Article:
Welcome to Famous in Your Field! Here’s your free weekly tip to boost your fame factor. (Be sure to sign up in the box on the right to get on the VIP list for free tips and training, delivered straight to your inbox.)
And now, with live radio shows, internet radio and the podcasts boom, you’ve got opportunities galore to share your message with the (mini) masses.
Because I know you want to squeeze every drop of fame boosting juice from your interviews, here are five ways to make sure they rock on the reg:
Some people book the interview and then get on with the interviewer, ready to wing it. Reality check: those people often blow it.
But not you, A-Lister!
You’ll listen to three or four other interviews, by the same host, for the same show you’ll be on. Those will give you an idea of the tone of the interview – is it snappy and fun, or serious?
Another thing? You’ll pay attention to the length of the interview. Don’t prepare twenty minutes of material when you’ve only got a four-minute back and forth. Know thy format!
Live radio shows, especially during popular drive times tend to be entertainment and consumer focused. They are also typically short. For these, you’d prepare three or four quick tips, delivered in short sound bites to convey your ideas.
Podcast interviews or satellite radio shows can be longer, often 30 minutes to an hour, but you’ve gotta ask to know. You don’t want to ramble aimlessly, because you’ve got an extra 15 minutes of air time to fill.
Ask the interviewee, booker or host about the show’s most popular episode. Who was the guest? What made it so popular?
Noah Kagan, founder of AppSumo and former Facebooker does this. Even though he has more than enough biz cred to skate through interviews, he wants to make the most of his air time.
Noah listens to the show’s most popular interview and analyzes what made it so popular, so that he can add those elements to his interview too. (Hint: the most popular are the ones that offer meaty content with specific strategies and tips, not vague advice.)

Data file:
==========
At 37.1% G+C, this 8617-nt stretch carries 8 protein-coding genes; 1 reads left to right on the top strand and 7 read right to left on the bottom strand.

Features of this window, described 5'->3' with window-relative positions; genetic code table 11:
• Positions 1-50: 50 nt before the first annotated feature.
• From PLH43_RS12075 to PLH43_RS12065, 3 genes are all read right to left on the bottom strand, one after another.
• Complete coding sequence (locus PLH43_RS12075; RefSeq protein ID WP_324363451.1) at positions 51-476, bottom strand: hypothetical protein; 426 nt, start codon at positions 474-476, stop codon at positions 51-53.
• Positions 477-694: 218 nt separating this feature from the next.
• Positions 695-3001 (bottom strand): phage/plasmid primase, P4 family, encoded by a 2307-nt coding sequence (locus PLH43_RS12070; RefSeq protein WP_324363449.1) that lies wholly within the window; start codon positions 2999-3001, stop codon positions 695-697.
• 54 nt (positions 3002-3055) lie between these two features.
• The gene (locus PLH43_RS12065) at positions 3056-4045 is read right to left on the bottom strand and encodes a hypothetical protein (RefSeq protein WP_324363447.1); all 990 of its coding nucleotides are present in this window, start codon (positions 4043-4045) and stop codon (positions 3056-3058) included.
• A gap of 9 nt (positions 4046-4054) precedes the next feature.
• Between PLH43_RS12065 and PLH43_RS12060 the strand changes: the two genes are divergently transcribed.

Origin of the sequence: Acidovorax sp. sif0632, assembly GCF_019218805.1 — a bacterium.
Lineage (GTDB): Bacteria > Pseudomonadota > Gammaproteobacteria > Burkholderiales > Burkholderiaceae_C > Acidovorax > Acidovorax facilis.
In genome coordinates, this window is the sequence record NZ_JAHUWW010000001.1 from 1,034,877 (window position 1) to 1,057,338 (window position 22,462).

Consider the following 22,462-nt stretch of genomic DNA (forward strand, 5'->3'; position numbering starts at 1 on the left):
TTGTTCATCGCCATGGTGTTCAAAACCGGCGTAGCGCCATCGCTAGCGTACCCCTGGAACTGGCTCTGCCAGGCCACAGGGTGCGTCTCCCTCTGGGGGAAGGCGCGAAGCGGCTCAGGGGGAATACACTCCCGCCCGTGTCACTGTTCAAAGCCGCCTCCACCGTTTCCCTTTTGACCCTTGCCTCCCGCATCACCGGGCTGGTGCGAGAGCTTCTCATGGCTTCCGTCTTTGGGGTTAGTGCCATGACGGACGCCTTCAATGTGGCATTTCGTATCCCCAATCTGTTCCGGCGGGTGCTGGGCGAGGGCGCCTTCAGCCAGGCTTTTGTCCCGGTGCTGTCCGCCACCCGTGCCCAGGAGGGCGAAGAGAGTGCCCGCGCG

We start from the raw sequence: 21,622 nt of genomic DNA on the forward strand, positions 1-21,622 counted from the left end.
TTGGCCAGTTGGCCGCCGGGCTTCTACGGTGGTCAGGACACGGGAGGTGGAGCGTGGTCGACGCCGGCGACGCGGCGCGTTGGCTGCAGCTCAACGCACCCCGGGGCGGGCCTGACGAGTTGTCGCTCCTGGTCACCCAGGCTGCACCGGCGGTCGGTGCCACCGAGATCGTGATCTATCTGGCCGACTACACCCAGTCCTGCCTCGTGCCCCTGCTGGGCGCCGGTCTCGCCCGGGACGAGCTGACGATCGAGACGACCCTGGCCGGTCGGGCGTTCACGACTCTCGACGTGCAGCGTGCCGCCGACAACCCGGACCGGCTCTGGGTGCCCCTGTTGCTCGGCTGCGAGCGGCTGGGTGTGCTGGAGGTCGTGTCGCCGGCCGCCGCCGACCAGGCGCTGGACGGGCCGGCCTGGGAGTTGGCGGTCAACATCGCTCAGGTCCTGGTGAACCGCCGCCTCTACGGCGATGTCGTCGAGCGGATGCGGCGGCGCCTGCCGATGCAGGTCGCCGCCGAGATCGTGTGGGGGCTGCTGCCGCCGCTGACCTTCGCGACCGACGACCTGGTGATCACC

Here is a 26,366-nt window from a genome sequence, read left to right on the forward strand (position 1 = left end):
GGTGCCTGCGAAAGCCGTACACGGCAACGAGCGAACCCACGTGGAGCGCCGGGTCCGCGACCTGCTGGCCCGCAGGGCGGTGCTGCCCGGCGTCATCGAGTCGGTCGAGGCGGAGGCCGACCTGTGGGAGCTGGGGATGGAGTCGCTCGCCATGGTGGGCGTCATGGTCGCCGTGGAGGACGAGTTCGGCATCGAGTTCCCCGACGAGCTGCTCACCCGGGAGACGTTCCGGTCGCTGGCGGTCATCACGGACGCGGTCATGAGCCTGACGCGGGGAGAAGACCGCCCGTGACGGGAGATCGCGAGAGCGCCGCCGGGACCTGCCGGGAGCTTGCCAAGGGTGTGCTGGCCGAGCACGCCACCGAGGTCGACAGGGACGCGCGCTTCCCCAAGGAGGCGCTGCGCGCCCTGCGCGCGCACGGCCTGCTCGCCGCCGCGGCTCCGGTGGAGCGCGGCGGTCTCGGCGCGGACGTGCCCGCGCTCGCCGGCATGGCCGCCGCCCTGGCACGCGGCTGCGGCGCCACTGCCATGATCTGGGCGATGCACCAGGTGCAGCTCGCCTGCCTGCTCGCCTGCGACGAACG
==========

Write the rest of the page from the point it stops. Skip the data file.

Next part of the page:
While writing out every syllable you want to say is a terrible, horrid, no good idea, giving yourself a little help along the way is essential to capturing hearts and minds in your interview.
Make notes on (short!) stories you want to tell to illustrate your message, along with your most important tips.
Put them on notecards that you can keep in front of you during the interview. It’s easier than you think to get caught in the moment and ramble or forget to give clear, valuable tips and resources.
Listeners – whether live or tuning into a recording six months later – can feel your engagement through the ether.
How you impact others is directly related to your energy level. (And no, that doesn’t mean being boisterous if that’s not your natural style.) It’s about your presence.
The top two tips for upping your energy level?
When stand and smile, you’ll project that energy and authority over the airwaves.
You might be tempted to hold back your best techniques and tools for your paying customers.
Give any idea, tip or resource that can help someone.
You’ll impress listeners more when you wow them than if you keep the amazing under wraps.
Plus, it’s good juju for you – the listener hears your amazing tip, tries it and the success spurs him to seek you out to get those killer results on the reg.
Interviews are a power-packed method to get your message heard and elevate your profile. (And don’t forget to keep the magic flowing, once the interview is over by doing stuff like this.)
Practice giving good interview this week. Whether it’s a regular ol’ phone conversation with a lead or client, or it’s a bona fide interview for the air waves, put these five tips into action.
I can hear the applause already.